Special Degree Requirements
Thirty-six credits in economics must be earned. Within the 36 credits the student must include ECNS 201S, 202S, 301, 302, 403, 488, 494 and 499, and fourteen elective economics credits numbered 300 or above. Three credits of ECNS 101S may be counted toward the additional fourteen credits of upper-division economics courses if taken before attaining junior status. A maximum of four credits of ECNS 486 and none of the ECNS 398 credits may count toward the 36-credit requirement. The following courses may be counted as part of the 36 economics credits required for the undergraduate degree: GPHY 323S, PSCI 365, FOR 320, FOR 520. The student should take ECNS 301 and ECNS 302 before the senior year.
Non-economics courses required for the undergraduate degree are:
- M 115 (should be taken before ECNS 301)
- M 162 or 171-172 (should be taken before ECNS 301)
- STAT 216 or an equivalent (should be taken before ECNS 403)
The student must pass WRIT 101 with a grade of "C-" or above.
A helpful guide for students who are considering graduate study in economics is Mathematics for Economics Majors. Students planning graduate study in economics should take ECNS 560 and M 171 and M 172 and consider M 221, M 307 and ECNS 511 and ECNS 513.
The Economics major allows students a great deal of flexibility in choosing courses. Students must earn 36 credits in economics courses. These credits include:
- The four core courses of Principles of Microeconomics and Principles of Macroeconomics, Intermediate Micro with Calculus and Intermediate Macroeconomics.
- In their junior or senior year, students take Introduction to Econometrics, which teaches students the advanced statistical tools used in economics.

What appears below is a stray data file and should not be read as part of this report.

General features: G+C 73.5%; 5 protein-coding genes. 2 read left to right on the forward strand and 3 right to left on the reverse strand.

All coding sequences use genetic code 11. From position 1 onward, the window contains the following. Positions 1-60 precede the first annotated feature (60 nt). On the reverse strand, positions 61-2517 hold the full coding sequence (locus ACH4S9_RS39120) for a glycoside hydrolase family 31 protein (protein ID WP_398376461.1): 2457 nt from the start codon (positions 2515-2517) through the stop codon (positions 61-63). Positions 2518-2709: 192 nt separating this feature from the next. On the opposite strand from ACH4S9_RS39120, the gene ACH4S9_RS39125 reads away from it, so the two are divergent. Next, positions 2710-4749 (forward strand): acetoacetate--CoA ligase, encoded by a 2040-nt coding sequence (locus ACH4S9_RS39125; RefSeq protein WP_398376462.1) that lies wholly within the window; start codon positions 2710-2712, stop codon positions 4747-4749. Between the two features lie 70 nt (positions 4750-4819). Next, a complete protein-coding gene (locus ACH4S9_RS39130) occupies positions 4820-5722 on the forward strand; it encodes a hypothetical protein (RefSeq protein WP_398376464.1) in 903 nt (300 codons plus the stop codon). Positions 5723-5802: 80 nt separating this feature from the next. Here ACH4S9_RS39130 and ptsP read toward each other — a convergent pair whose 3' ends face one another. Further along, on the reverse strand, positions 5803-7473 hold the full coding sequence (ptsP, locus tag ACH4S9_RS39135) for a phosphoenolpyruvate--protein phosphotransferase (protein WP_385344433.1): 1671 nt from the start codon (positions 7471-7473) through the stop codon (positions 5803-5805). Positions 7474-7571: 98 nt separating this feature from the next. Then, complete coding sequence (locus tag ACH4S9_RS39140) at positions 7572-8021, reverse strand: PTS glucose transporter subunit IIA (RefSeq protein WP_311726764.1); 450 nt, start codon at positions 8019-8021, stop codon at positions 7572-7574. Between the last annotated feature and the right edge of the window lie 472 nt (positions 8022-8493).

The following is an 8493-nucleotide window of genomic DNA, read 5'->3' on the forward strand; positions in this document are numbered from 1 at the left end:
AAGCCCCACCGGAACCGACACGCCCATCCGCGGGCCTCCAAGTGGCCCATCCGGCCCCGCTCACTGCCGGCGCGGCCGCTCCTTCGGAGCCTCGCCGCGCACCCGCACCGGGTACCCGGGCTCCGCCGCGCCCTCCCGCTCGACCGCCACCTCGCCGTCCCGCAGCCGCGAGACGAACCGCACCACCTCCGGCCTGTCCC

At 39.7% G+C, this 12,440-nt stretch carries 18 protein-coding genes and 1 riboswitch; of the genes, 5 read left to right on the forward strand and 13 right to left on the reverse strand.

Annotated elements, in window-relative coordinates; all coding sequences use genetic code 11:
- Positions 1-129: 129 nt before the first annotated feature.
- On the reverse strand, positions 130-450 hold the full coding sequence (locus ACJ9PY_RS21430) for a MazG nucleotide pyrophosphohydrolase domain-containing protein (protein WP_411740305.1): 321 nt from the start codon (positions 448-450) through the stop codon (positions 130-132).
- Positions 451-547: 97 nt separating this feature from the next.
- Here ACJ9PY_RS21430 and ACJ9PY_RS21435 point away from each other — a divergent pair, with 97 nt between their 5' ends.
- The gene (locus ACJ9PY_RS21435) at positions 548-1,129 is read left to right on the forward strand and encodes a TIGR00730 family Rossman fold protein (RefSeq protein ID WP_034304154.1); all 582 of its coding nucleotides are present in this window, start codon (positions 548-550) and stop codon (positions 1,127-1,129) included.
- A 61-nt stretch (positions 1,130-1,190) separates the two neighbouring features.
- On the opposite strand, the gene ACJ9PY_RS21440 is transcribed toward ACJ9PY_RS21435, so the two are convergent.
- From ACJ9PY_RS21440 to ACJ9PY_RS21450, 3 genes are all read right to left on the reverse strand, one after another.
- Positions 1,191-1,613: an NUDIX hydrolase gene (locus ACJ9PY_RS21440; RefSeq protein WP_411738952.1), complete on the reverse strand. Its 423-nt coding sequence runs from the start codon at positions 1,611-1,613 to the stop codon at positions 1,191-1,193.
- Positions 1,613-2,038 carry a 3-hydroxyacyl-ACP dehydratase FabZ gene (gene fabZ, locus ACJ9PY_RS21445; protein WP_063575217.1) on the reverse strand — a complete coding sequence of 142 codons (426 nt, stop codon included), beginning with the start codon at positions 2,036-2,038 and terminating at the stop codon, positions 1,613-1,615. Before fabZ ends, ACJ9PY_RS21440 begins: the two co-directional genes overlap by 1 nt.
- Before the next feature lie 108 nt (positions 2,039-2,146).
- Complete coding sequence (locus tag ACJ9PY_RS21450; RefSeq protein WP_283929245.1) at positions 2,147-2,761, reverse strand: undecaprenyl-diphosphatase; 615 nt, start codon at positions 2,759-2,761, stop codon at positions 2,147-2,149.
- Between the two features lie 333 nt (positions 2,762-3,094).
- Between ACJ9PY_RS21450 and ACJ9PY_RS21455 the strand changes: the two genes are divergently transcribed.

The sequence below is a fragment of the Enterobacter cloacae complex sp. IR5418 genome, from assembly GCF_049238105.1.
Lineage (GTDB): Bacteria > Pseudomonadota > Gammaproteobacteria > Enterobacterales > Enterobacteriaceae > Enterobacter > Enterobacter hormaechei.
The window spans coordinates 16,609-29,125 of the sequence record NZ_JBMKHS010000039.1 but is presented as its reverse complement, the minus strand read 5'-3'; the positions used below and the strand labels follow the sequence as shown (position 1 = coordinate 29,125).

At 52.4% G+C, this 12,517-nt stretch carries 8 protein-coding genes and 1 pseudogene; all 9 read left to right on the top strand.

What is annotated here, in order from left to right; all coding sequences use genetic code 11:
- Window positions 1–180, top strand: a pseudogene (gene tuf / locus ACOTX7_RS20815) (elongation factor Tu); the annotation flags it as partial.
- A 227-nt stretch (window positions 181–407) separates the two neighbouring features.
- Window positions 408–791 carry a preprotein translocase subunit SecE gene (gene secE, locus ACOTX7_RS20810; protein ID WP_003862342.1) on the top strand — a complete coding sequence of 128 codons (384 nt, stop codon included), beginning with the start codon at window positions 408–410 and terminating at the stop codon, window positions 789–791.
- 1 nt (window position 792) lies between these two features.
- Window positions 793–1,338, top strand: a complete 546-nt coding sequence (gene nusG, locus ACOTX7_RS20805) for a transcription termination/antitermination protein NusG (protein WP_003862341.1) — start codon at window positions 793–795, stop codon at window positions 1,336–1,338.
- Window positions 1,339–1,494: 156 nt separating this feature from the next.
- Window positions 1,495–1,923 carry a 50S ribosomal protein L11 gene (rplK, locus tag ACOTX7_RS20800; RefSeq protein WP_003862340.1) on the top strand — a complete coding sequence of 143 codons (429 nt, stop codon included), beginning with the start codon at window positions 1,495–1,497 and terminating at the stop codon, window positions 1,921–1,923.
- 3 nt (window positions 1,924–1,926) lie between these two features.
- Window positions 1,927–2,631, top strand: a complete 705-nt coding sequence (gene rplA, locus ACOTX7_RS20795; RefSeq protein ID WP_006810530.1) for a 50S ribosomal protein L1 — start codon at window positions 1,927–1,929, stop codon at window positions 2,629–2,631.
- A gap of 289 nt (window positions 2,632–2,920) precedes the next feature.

- In their senior year, students take a three-course capstone sequence that culminates in a Senior Thesis.
In addition, students choose five economics elective courses and must take four non-economics required courses (Math and English).
To earn a minor in economics the student must complete the four core courses, Principles of Microeconomics and Principles of Macroeconomics, Intermediate Micro with Calculus and Intermediate Macroeconomics and an additional six credits of upper-division economics courses.
Teacher Preparation in Economics
- Major Teaching Field of Economics: For an endorsement in the major teaching field of economics, a student must complete the requirements for a B.A. with a major in economics.
- Minor Teaching Field of Economics: For an endorsement in the minor teaching field of Economics, a student must complete ECNS 201S, 202S, 301, 302, two upper-division Economics electives and EDU 497 (C&I 428).
- Students must also gain admission to Teacher Education and Student Teaching and meet the requirements for certification as a secondary teacher. (See the School of Education)
- The demand in Montana high schools for teaching of courses in economics is limited. Students should complete another endorsement (major or minor) in a field other than drama, geography, journalism, psychology or sociology.